|Day's Range||34,085.63 - 35,466.19|
|52 Week Range||22,484.40 - 44,470.76|
Adding to overall optimism, the U.S. Trade Representative's office said U.S. and Chinese trade officials were "close to finalizing" some parts of an agreement.
MSCI's index of Latin American stocks rose 1.3%, holding near a one-month high, mirroring gains across global stock markets.
Argentine markets held steady on Wednesday, even as thousands of protesters took to the streets to demonstrate against the government of President Mauricio Macri and a darkening economic outlook in the recession-hit South American country. The peso held its ground and bonds rose after newly imposed capital controls helped stabilize haywire markets that have plumbed record lows since Macri was trounced in a primary vote last month, dashing his hopes of re-election in October. On the streets of Buenos Aires, protesters brandished banners slamming Macri's economic austerity policies, rising poverty, and the International Monetary Fund (IMF), which agreed to a $57 billion credit facility with the country last year.
After a day of relief on news that Washington would delay 10% tariffs on some Chinese goods, currencies in Brazil, Mexico, Colombia all fell well more that 1%, while Chile's peso slipped a percent. Regional stocks also slid, with Mexico's main index sinking to its lowest in more than 5 years, while Brazil's main index tumbled 3% and was on track for its worst day in 4-1/2 months. At the bottom of Brazil's main index were shares of education company Kroton SA down nearly 10% after weaker-than-expected quarterly results, followed by planemaker Embraer which reaffirmed it would report a loss for 2019.
The currency had fallen 30% to record low of 61.995 per dollar in the previous session, sending shockwaves across global financial markets. Opposition candidate Alberto Fernandez, who has former President Cristina Fernandez as his running mate, pulled off a stunning upset in the primary with a wider-than-expected 15-point lead over incumbent president Macri. Data provider IHS Markit showed five-year credit default swaps (CDS) marked at 2,116 basis points, up from what was already a five-year high the previous day.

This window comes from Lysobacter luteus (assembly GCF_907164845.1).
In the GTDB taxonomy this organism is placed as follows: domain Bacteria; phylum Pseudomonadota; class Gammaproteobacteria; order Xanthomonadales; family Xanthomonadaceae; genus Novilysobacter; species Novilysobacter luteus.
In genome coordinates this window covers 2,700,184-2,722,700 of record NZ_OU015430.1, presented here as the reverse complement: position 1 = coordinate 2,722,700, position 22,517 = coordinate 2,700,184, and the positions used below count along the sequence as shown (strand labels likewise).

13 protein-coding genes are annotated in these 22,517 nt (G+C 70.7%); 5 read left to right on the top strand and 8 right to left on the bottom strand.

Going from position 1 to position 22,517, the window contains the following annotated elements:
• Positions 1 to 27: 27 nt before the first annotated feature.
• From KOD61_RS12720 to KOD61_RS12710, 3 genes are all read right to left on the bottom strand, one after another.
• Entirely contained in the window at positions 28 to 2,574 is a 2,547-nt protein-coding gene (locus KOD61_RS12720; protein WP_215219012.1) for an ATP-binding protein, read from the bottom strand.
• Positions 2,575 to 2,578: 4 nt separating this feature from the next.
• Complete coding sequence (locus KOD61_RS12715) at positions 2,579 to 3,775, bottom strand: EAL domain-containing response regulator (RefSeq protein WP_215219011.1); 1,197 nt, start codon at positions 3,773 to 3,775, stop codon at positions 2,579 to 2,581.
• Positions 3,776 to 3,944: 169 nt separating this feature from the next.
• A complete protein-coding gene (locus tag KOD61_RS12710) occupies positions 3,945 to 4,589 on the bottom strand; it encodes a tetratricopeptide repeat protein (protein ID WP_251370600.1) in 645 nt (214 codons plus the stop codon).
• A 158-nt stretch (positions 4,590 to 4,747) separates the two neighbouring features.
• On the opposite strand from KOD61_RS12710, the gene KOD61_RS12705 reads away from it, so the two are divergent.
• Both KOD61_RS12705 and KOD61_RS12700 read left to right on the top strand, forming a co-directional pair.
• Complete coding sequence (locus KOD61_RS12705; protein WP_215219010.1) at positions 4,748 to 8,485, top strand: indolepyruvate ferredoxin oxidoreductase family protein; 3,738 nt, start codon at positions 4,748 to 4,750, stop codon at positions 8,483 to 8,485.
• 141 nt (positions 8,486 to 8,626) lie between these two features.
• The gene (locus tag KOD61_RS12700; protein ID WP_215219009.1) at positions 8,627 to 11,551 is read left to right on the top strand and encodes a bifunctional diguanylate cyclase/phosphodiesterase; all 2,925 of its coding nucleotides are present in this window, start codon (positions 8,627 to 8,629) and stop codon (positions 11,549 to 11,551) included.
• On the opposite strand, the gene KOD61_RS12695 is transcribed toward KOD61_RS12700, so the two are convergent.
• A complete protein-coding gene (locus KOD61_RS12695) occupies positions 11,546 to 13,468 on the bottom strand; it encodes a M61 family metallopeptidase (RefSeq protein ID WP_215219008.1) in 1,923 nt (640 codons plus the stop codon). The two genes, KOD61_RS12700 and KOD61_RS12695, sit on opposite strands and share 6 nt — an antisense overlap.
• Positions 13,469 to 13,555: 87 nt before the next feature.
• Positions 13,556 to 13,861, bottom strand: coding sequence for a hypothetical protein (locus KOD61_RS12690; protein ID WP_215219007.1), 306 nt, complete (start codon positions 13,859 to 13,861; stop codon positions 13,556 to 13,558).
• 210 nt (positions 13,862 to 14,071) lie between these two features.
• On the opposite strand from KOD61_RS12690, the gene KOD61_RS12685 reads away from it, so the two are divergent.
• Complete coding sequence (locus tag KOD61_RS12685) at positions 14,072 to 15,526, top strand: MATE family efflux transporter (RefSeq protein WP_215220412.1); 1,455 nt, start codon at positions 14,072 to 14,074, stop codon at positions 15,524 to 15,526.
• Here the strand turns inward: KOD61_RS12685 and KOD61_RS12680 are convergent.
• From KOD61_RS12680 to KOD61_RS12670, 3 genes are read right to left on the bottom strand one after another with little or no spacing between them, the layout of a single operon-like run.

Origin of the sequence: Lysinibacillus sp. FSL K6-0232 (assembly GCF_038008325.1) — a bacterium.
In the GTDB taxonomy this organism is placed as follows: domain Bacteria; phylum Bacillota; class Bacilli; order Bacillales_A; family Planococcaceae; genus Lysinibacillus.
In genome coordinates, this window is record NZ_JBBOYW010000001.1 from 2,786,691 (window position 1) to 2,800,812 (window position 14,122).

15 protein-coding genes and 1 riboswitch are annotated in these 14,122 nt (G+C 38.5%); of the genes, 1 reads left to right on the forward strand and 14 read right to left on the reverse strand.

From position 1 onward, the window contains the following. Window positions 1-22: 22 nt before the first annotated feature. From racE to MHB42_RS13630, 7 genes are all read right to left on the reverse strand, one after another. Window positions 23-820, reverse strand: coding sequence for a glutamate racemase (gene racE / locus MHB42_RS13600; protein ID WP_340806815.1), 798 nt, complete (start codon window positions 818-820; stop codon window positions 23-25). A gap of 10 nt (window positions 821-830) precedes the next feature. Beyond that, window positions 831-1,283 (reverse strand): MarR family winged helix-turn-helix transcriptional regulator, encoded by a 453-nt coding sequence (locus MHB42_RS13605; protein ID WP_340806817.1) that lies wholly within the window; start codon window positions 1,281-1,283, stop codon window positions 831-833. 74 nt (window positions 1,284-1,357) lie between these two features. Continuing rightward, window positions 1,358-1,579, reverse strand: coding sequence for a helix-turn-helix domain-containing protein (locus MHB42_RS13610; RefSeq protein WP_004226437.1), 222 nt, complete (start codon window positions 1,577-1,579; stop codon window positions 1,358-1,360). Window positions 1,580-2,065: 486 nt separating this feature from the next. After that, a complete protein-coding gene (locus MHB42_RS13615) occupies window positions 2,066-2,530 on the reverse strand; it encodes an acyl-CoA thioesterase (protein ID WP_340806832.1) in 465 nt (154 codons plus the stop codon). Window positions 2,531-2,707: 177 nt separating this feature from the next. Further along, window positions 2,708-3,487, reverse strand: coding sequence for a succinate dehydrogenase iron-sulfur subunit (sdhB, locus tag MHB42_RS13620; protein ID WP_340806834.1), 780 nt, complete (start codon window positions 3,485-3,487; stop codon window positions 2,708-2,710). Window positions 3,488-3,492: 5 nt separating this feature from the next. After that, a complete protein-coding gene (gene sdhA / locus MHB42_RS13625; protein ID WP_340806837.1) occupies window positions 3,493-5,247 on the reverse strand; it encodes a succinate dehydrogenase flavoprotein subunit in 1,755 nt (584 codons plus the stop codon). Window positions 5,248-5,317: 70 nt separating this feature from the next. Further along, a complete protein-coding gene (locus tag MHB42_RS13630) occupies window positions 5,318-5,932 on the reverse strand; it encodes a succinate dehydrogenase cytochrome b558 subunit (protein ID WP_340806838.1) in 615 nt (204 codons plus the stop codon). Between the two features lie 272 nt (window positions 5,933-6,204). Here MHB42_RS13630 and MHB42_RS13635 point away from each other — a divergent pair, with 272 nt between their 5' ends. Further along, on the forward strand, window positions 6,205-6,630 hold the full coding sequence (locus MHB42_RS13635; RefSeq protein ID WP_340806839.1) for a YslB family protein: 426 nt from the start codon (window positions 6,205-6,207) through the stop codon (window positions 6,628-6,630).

U.S. and European stocks jumped, the dollar strengthened and Treasury yields rose on Tuesday after the United States said it would delay tariffs on some Chinese products, easing concerns that a protracted trade war would harm global growth. President Donald Trump backed off his plan to impose 10% tariffs on Sept. 1 on remaining Chinese imports, delaying duties on cellphones, laptops and many other consumer goods in the hopes of blunting their impact on U.S. holiday sales. Equity, debt and currency markets sharply reversed course minutes after Wall Street opened for trade on news from Hong Kong about a call Chinese Vice Premier Liu He held with U.S. officials, according to China's Commerce Ministry.
Investors piled into gold, safe-haven yen and bonds on Monday over nagging concerns about a prolonged U.S.-China trade war and global growth, while Argentina's peso plunged 15% after voters handed its president an election mauling. Concerns that a trade deal would not be reached before the 2020 U.S. presidential election grew after Goldman Sachs on Sunday became the latest to cut its U.S. growth outlook and warn a trade stand-off would fester past the election. Stocks in the near term lack a catalyst either from company earnings, the Federal Reserve or a trade deal, said Rahul Shah, chief executive of Ideal Asset Management in New York.
Argentine President Mauricio Macri vowed on Monday to win a second term despite a surprisingly strong performance by the opposition in the primary election that set off a shockwave through markets, crashing the peso currency and sending stocks and bonds tumbling. Macri said he would "reverse" the result of Sunday's primary, but acknowledged that a weaker peso triggered by the surge in support for Peronist opposition candidate Alberto Fernandez and his running mate former President Cristina Fernandez would fuel inflation. The peso closed 15% weaker at 53.5 per U.S. dollar after plunging some 30% to a record low earlier in the day after the primary election prompted market fears over Argentina's potential return to the interventionist economics of the previous government.
Yields as measured by the Bloomberg Barclays Global Aggregate Treasuries Index have risen from this year’s low of 1.15 percent in late March to 1.27 percent on Tuesday. In a sign of just how pessimistic the bond market is on the economic outlook, government bonds globally rallied unusually hard after a small miss in a second-tier German economic report on business sentiment, with yields on that nation’s 10-year bonds dropping back below zero. Bond yields throughout the euro zone fell as well.